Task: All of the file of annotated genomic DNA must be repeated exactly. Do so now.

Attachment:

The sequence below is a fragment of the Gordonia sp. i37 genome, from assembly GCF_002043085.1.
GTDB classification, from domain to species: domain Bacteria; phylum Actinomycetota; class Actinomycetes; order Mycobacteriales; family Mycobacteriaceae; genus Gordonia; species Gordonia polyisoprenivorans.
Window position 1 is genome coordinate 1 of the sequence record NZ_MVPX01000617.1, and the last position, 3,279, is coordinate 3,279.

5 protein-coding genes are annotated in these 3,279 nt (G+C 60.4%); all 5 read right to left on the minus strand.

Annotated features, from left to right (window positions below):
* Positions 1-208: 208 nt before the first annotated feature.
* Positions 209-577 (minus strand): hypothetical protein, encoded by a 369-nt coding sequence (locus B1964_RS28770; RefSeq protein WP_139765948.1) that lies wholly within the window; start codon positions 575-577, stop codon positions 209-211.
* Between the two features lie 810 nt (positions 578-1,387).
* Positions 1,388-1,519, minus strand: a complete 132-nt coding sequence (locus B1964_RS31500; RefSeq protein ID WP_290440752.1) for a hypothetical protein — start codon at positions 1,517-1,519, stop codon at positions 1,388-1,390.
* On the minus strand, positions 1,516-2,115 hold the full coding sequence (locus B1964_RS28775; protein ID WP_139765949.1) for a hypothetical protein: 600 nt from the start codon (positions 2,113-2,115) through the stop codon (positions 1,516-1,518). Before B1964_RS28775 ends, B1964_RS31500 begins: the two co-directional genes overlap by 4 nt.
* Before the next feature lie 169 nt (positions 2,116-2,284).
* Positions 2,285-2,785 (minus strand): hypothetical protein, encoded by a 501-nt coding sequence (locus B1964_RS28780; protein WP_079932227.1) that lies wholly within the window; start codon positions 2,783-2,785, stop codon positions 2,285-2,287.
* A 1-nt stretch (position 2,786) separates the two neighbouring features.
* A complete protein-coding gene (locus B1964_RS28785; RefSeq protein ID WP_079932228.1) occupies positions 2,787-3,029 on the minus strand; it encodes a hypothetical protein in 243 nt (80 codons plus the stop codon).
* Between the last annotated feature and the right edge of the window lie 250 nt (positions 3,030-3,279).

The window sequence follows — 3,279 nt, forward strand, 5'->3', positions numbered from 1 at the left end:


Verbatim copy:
The sequence below is a fragment of the Gordonia sp. i37 genome, from assembly GCF_002043085.1.
GTDB classification, from domain to species: domain Bacteria; phylum Actinomycetota; class Actinomycetes; order Mycobacteriales; family Mycobacteriaceae; genus Gordonia; species Gordonia polyisoprenivorans.
Window position 1 is genome coordinate 1 of the sequence record NZ_MVPX01000617.1, and the last position, 3,279, is coordinate 3,279.

5 protein-coding genes are annotated in these 3,279 nt (G+C 60.4%); all 5 read right to left on the minus strand.

Annotated features, from left to right (window positions below):
* Positions 1-208: 208 nt before the first annotated feature.
* Positions 209-577 (minus strand): hypothetical protein, encoded by a 369-nt coding sequence (locus B1964_RS28770; RefSeq protein WP_139765948.1) that lies wholly within the window; start codon positions 575-577, stop codon positions 209-211.
* Between the two features lie 810 nt (positions 578-1,387).
* Positions 1,388-1,519, minus strand: a complete 132-nt coding sequence (locus B1964_RS31500; RefSeq protein ID WP_290440752.1) for a hypothetical protein — start codon at positions 1,517-1,519, stop codon at positions 1,388-1,390.
* On the minus strand, positions 1,516-2,115 hold the full coding sequence (locus B1964_RS28775; protein ID WP_139765949.1) for a hypothetical protein: 600 nt from the start codon (positions 2,113-2,115) through the stop codon (positions 1,516-1,518). Before B1964_RS28775 ends, B1964_RS31500 begins: the two co-directional genes overlap by 4 nt.
* Before the next feature lie 169 nt (positions 2,116-2,284).
* Positions 2,285-2,785 (minus strand): hypothetical protein, encoded by a 501-nt coding sequence (locus B1964_RS28780; protein WP_079932227.1) that lies wholly within the window; start codon positions 2,783-2,785, stop codon positions 2,285-2,287.
* A 1-nt stretch (position 2,786) separates the two neighbouring features.
* A complete protein-coding gene (locus B1964_RS28785; RefSeq protein ID WP_079932228.1) occupies positions 2,787-3,029 on the minus strand; it encodes a hypothetical protein in 243 nt (80 codons plus the stop codon).
* Between the last annotated feature and the right edge of the window lie 250 nt (positions 3,030-3,279).

The window sequence follows — 3,279 nt, forward strand, 5'->3', positions numbered from 1 at the left end: